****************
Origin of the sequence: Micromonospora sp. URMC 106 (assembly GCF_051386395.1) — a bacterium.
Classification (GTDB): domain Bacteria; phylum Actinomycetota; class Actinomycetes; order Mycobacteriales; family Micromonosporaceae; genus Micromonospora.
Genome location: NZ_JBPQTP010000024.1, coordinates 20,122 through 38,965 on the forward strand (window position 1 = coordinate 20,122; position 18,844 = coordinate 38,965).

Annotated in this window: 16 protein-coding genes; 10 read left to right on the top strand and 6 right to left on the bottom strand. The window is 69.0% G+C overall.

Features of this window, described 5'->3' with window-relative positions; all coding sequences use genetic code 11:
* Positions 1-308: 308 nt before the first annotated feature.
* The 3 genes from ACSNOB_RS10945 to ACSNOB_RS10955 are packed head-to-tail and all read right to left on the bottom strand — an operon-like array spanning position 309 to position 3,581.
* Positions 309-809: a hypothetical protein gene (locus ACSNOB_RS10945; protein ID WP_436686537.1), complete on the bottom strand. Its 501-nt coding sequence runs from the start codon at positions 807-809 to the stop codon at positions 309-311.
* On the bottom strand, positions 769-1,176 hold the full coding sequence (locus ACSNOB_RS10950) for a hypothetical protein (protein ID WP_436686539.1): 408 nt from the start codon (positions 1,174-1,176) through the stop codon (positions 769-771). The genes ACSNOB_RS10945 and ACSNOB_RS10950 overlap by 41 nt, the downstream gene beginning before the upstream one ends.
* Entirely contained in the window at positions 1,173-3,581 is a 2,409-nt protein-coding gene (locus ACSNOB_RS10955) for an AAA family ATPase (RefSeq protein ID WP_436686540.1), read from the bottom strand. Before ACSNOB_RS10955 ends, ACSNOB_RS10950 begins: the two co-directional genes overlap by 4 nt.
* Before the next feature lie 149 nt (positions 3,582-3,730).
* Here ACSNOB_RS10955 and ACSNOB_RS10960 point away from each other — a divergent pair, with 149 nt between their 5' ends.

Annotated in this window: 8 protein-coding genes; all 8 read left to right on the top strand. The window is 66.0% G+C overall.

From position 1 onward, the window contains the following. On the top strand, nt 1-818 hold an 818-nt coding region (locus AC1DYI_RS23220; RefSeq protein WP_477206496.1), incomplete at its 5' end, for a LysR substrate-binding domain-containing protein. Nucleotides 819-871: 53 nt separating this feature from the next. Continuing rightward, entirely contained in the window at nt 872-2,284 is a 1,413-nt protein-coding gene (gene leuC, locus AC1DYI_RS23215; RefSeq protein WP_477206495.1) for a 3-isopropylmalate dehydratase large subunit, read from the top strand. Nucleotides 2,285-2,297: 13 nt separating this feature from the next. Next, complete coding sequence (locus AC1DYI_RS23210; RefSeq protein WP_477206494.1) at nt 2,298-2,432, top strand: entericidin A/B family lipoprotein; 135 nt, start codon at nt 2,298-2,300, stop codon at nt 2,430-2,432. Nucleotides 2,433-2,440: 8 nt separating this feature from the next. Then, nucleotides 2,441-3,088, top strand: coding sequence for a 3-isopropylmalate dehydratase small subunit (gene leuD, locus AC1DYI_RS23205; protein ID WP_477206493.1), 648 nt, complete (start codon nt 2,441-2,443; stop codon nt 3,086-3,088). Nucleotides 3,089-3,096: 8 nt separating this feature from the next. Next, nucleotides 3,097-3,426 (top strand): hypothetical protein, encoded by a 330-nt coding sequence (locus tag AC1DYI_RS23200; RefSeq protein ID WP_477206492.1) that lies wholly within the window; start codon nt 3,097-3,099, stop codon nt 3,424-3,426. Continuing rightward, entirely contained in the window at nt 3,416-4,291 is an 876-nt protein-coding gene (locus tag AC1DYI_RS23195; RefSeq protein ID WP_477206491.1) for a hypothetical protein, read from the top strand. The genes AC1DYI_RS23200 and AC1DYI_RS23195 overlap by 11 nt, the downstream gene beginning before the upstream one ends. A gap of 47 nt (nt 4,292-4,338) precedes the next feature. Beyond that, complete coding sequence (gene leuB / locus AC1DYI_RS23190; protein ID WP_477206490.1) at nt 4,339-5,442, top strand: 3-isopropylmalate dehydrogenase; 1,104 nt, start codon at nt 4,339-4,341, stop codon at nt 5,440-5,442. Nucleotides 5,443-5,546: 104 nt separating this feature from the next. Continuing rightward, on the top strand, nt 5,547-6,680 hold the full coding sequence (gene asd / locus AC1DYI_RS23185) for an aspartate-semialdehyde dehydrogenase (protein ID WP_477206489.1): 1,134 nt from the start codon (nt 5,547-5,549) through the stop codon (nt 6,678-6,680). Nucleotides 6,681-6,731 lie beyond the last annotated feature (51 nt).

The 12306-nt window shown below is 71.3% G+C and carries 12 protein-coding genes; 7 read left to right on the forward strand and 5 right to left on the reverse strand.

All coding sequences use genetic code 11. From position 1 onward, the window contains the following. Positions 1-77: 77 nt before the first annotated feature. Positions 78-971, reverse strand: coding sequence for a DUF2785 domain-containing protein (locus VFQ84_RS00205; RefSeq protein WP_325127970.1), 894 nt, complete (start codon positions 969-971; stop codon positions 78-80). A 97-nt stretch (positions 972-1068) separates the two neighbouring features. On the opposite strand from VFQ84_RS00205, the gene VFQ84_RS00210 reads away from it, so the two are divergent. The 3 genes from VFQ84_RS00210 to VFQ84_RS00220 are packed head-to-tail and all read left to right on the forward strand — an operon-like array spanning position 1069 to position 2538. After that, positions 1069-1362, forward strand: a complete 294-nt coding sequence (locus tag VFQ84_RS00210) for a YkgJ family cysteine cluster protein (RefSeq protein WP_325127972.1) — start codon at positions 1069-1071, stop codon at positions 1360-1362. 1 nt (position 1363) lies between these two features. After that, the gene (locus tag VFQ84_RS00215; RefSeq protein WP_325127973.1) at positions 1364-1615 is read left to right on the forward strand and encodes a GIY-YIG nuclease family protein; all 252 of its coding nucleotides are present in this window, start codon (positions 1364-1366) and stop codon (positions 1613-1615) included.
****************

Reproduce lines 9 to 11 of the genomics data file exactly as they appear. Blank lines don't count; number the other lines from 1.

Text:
* On the bottom strand, positions 769-1,176 hold the full coding sequence (locus ACSNOB_RS10950) for a hypothetical protein (protein ID WP_436686539.1): 408 nt from the start codon (positions 1,174-1,176) through the stop codon (positions 769-771). The genes ACSNOB_RS10945 and ACSNOB_RS10950 overlap by 41 nt, the downstream gene beginning before the upstream one ends.
* Entirely contained in the window at positions 1,173-3,581 is a 2,409-nt protein-coding gene (locus ACSNOB_RS10955) for an AAA family ATPase (RefSeq protein ID WP_436686540.1), read from the bottom strand. Before ACSNOB_RS10955 ends, ACSNOB_RS10950 begins: the two co-directional genes overlap by 4 nt.
* Before the next feature lie 149 nt (positions 3,582-3,730).